Inexpensive Water-Immersion Microscopy

by Richard L. Howey, Wyoming, USA


Although I have a very good stereo-zoom Olympus microscope, I am sometimes frustrated by the limitations of useful magnification. With 20x oculars, I can push it to 80x, but above 60x, I experience significant light loss. With a 2x auxiliary lens, I can go up to 160x, but at the expense of a great deal of curvature of field and color distortion halos surrounding the organisms. Use of the 2x lens also radically reduces the working distance and necessitates transferring organisms from my usual small culture dishes to Syracuse watch glasses. If I am examining new samples, this is not a problem. However, if I wish to examine the organisms in situ which have already established themselves on the bottom of the culture dish, I can do so only by disturbing them in the process of transferring them to a Syracuse watch glass. When trying to observe organisms which attach to the substrate, the transfer to a watch glass or a slide (for traditional observation with a compound microscope) often disturbs the very conditions which one is trying to observe.

Several years ago, I acquired an old American Optical Microscope and a box of odds and ends of objectives and oculars at very reasonable prices. As a consequence, I decided to try an experiment. At the time, I was doing a considerable amount of observation of Lacrymaria olor and an odd little amoeba which secretes a gelatinous hemi-spherical "house" around itself. This amoeba has filose pseudopodia. I have subsequently discovered that this amoeba belongs to the genus Nuclearia. In trying to get a good look at these creatures, I kept running into problems. When I removed the Lacrymaria from the substrate, they would begin to swim and take on their usual active form. However, in the culture, dishes, they often anchor themselves in the debris and some remain active feeders while attached and others go into a "resting" stage. The Nuclearia, when transferred to a slide for ordinary observation, were disturbed and often distorted to such a degree that it was difficult to observe them in a "natural" state.

To get around these difficulties, I equipped the old American Optical Microscope with inexpensive lenses about which I was not overly concerned should they suffer minor damage. Along with 10x oculars, I used 4x, 10x, and 43x objectives for immersion directly into the solution in the culture dishes. I typically use small culture dishes with a diameter of 2 1/2" and a working capacity of about 25 cc. These are convenient for handling when using a dissecting microscope and, in addition, they fit fairly comfortably onto the stage of the American Optical microscope.

I discovered regarding the 4x objective that the focal length is such that the lens does not immerse. The 10x and the 43x objectives do, however, usually require immersion in the culture fluid. Now, I do know that there are special water immersion objectives, but they are usually rather expensive, even when acquired used. I had no idea whether or not my experiment would produce images which would provide useful information.

The results exceeded my expectations, especially with the 43x (giving me an image magnified 430 times). I was able to observe Lacrymaria anchored to the substrate, but actively feeding. This is something I had observed in slide preparations which contained sufficient detritus, but only rarely. Also the extension of the "neck" is considerably more pronounced in the culture dish specimens which are unrestricted by a cover glass.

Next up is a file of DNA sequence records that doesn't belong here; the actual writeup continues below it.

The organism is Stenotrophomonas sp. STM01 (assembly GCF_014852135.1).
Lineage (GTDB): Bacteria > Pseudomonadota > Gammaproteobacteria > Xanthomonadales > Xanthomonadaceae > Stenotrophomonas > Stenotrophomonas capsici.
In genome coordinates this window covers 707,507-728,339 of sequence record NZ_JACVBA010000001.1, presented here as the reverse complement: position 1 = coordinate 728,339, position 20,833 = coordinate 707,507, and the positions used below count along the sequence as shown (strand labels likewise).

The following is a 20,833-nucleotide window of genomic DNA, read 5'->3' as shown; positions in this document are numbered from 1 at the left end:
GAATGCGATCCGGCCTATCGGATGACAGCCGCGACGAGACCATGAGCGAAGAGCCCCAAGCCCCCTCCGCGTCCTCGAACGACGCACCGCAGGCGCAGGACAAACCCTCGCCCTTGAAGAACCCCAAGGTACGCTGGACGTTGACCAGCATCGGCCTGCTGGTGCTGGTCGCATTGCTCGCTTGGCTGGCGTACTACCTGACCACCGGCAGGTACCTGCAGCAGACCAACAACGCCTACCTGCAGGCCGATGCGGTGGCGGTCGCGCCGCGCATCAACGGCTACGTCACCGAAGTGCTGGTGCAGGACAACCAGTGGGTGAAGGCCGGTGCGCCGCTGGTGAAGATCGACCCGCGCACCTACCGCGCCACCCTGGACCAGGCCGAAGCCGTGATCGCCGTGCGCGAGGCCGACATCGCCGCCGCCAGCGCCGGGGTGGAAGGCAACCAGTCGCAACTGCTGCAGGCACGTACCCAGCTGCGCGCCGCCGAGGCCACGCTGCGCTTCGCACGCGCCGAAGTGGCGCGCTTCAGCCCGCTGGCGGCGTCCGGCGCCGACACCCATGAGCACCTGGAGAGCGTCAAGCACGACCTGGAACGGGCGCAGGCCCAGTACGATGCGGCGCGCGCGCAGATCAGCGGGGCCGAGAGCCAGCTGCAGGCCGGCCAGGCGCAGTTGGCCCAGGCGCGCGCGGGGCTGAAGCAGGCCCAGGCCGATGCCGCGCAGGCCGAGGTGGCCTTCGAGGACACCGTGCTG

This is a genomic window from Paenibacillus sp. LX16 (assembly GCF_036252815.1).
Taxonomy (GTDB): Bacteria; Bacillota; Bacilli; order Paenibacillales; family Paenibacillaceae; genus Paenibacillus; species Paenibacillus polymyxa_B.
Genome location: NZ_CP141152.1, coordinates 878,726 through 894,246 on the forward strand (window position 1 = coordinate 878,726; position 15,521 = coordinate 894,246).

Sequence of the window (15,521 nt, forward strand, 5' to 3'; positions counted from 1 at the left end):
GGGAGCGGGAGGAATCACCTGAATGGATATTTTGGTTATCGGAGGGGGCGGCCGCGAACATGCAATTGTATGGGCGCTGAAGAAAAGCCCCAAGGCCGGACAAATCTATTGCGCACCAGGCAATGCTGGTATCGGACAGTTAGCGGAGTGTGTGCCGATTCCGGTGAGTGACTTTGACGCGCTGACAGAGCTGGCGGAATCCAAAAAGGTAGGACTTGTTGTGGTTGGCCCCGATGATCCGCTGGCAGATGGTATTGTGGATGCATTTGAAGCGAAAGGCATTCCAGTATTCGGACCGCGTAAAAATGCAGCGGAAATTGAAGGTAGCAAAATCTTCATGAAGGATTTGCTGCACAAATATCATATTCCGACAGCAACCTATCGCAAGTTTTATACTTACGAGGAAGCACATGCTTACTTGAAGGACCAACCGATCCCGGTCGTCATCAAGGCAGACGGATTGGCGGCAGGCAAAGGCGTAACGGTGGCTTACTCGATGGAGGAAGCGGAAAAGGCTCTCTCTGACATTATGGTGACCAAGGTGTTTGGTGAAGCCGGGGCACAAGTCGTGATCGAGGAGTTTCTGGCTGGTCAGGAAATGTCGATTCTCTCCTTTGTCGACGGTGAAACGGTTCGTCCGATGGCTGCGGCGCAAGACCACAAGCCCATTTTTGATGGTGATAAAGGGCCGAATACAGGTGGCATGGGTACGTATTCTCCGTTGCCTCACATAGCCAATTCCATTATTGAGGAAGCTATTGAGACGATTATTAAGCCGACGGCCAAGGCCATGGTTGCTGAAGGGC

I was now able to observe the Nuclearia which not been possible before. In both instances, I was now able to observe the organisms undisturbed and notice behavior which I had previously not been able to see in detail. There are two major virtues of this technique: 1) the organisms remain virtually undisturbed and 2) when using this method, rather than the usual slide preparations, there is no flattening of the specimens as a consequence of a cover glass. When we routinely deal with slides, it is all too easy to forget that we are dealing with three-dimensional organisms. A short session with a dissecting microscope observing a large amoeba or Stentor quickly restores the proper perspective and vividly reminds us that we are not dealing with flat creatures, such as we see in drawings, but, rather, complex organisms that behave much differently in the semi-natural environment of a culture dish as against the flatland world of a microscope slide.

Cleaning the objectives carefully after each session is imperative! If one doesn't, a film will develop on the lens and produce a significant degradation of the image. At the time when I first undertook this experiment, I was also examining cultures of marine protozoa and again obtained very good images and information. With marine cultures, it is absolutely essential to clean each objective immediately after immersion. Saltwater is highly corrosive and can damage not only the lenses, but the metal housing. With care, the lenses will last indefinitely and provide a new way of observing organisms without elaborate and time-consuming preparations. Many texts on micro-technique recommend that amoebae be observed on slides by using a hanging drop method with a depression slide. The technique which I have described has the virtue of avoiding this tricky business of preparing hanging drops and allows one to see the organisms without disturbing them.

Comments to the author welcomed.

Editor's note: read the Micscape article 'Tears of a Swan' describing the fascinating organism Lacrymaria olor.


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Published in September 1998 Micscape Magazine.

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